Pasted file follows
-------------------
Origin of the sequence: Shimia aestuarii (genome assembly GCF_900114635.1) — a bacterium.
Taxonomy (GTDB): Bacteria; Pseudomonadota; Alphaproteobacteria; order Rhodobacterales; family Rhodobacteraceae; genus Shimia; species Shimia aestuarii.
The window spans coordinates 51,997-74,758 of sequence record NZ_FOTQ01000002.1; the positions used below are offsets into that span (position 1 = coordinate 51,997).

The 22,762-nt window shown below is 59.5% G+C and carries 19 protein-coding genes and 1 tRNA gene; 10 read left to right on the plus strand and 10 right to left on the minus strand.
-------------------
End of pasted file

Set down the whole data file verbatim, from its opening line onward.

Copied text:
Origin of the sequence: Shimia aestuarii (genome assembly GCF_900114635.1) — a bacterium.
Taxonomy (GTDB): Bacteria; Pseudomonadota; Alphaproteobacteria; order Rhodobacterales; family Rhodobacteraceae; genus Shimia; species Shimia aestuarii.
The window spans coordinates 51,997-74,758 of sequence record NZ_FOTQ01000002.1; the positions used below are offsets into that span (position 1 = coordinate 51,997).

The 22,762-nt window shown below is 59.5% G+C and carries 19 protein-coding genes and 1 tRNA gene; 10 read left to right on the plus strand and 10 right to left on the minus strand.